Our findings as a collective are sure to see some new and exciting inclusions offered across our CPD events into the future and for that we thank you. Your feedback is shaping the future of CPD and that’s reason enough to celebrate with us. As you map out your plans to meet your CPD requirements this year and into the future, keep in mind that OAA conferences and events are designed by you, for you and your support is greatly appreciated.
AVC 2014 April 25–27
Your next opportunity to shape the future of CPD delivery is AVC this month on the Gold Coast.
If you haven’t yet registered to attend this year’s Australian Vision Convention on the Gold Coast, rest assured, there’s still time and we would love to see you. With an exceptional clinical program, optional online assessment, a vintage circus spectacular gala dinner, educational breakfast sessions and snippets of our exciting new plans for the future to be revealed, how could you miss it?
Register now at: www.etouches.com/avc2014 or speak diretly with Crystal via email firstname.lastname@example.org or phone (AUS) 07 3839 4411.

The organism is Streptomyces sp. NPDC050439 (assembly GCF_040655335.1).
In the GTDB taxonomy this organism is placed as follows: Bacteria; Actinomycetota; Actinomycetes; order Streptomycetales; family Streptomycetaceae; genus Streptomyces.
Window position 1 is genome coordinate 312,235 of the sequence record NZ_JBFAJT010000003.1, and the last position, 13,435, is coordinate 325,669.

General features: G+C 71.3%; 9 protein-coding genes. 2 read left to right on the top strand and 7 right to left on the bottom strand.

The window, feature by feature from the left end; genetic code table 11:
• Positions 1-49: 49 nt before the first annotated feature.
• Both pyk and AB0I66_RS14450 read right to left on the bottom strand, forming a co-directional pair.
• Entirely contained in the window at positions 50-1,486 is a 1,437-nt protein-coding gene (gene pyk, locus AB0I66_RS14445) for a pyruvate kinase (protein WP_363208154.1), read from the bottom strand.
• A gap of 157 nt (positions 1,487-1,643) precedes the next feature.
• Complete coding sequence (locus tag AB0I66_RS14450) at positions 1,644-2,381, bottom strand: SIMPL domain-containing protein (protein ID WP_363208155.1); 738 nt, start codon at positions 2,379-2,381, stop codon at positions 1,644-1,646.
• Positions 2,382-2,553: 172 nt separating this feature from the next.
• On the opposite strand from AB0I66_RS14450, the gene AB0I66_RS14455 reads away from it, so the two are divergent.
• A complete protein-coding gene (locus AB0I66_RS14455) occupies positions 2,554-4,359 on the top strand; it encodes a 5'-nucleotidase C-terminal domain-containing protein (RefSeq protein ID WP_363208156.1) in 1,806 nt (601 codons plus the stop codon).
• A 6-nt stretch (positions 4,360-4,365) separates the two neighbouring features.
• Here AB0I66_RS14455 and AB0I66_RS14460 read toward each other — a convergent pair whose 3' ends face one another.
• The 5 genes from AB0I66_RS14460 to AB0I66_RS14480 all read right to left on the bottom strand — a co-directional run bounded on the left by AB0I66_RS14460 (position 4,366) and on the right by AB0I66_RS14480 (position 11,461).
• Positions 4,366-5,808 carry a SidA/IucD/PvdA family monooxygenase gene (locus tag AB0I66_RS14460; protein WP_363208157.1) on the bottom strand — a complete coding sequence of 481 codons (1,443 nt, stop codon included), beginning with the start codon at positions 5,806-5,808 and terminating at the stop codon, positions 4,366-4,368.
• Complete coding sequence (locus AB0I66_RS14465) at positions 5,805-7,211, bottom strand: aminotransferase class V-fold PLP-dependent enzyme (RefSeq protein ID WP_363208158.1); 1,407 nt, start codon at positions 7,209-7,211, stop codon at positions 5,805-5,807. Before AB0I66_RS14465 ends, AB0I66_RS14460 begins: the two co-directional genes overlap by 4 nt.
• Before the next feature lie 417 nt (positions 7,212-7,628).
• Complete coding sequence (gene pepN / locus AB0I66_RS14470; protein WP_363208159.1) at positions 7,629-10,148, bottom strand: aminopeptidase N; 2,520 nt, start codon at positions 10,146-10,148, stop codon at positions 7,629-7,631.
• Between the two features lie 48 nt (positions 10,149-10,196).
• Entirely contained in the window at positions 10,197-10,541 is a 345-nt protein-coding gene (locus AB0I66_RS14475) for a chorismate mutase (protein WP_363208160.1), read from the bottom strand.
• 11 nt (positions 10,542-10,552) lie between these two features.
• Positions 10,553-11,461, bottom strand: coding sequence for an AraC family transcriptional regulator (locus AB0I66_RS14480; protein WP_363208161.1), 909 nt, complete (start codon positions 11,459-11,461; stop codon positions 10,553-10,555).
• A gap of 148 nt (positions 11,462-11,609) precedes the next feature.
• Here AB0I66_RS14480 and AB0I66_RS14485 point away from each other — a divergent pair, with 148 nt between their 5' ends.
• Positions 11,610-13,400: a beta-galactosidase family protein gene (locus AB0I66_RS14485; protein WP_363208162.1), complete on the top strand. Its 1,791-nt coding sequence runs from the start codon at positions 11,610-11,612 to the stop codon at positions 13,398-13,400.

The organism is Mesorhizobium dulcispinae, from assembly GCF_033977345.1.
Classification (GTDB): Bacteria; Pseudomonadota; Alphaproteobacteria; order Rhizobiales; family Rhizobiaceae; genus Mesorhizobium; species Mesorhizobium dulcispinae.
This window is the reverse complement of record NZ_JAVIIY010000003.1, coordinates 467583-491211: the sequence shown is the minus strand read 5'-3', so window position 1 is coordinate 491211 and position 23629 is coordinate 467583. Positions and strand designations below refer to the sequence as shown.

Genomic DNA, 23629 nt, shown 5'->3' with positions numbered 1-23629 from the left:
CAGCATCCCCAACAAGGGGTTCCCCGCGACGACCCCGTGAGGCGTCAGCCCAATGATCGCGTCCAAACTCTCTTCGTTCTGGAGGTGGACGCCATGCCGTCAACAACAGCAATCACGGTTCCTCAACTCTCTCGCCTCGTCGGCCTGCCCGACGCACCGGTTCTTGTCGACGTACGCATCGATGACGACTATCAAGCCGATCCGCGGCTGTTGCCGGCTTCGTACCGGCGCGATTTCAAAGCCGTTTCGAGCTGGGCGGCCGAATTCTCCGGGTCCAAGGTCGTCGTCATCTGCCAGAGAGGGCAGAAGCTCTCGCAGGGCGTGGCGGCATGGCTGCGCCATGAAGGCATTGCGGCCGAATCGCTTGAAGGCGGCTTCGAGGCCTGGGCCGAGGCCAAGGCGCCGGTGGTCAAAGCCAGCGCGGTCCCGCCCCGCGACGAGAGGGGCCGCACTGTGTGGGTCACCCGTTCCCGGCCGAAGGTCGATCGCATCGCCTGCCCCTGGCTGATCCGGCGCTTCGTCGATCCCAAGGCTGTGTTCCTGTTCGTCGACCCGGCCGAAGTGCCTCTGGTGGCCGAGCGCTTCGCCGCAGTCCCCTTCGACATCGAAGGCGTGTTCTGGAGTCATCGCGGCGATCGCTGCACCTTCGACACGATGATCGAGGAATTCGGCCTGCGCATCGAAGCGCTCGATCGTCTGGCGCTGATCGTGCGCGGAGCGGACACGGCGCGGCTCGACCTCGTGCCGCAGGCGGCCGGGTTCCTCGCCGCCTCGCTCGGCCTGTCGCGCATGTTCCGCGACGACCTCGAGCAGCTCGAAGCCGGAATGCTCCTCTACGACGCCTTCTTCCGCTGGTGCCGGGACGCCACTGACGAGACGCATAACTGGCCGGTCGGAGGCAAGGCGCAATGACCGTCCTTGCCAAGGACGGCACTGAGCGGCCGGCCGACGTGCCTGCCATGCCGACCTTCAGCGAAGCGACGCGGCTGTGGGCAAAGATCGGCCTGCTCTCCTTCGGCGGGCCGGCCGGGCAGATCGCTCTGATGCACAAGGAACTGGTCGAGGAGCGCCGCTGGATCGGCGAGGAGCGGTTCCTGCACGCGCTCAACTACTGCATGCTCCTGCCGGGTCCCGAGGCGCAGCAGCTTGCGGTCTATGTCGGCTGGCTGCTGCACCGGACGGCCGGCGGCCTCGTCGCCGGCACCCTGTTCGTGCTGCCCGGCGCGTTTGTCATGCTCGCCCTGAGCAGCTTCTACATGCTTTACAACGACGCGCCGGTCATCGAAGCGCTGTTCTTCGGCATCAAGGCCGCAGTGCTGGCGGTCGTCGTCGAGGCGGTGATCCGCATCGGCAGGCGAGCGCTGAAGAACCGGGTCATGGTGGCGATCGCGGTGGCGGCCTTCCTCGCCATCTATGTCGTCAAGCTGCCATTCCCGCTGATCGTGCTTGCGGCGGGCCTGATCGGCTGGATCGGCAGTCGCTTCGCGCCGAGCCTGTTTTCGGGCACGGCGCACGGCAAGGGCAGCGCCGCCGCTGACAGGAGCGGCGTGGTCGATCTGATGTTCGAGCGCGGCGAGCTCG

OAA SA: Libby Boschen
The optometry sector is experiencing significant changes as the scope of practice of optometrists expands into therapeutics and new players enter the market place. Governments across Australia are looking for optometry to step up and lighten the load for GPs and ophthalmologists so that essential eye care can be provided in a more timely and cost effective way to Australian communities. These changes have resulted in a need for practitioners to be innovative in order to remain relevant and competitive. More than ever there is a need for optometrists and optical dispensing teams to work together seamlessly, professionally and with a shared passion for optometry and what we do.
While the process of selling glasses is integral to any successful optometry business, and is primarily a retail experience, it’s important to remember that what we’re selling is unique and precious: good vision for life. Together, we should take pride in this.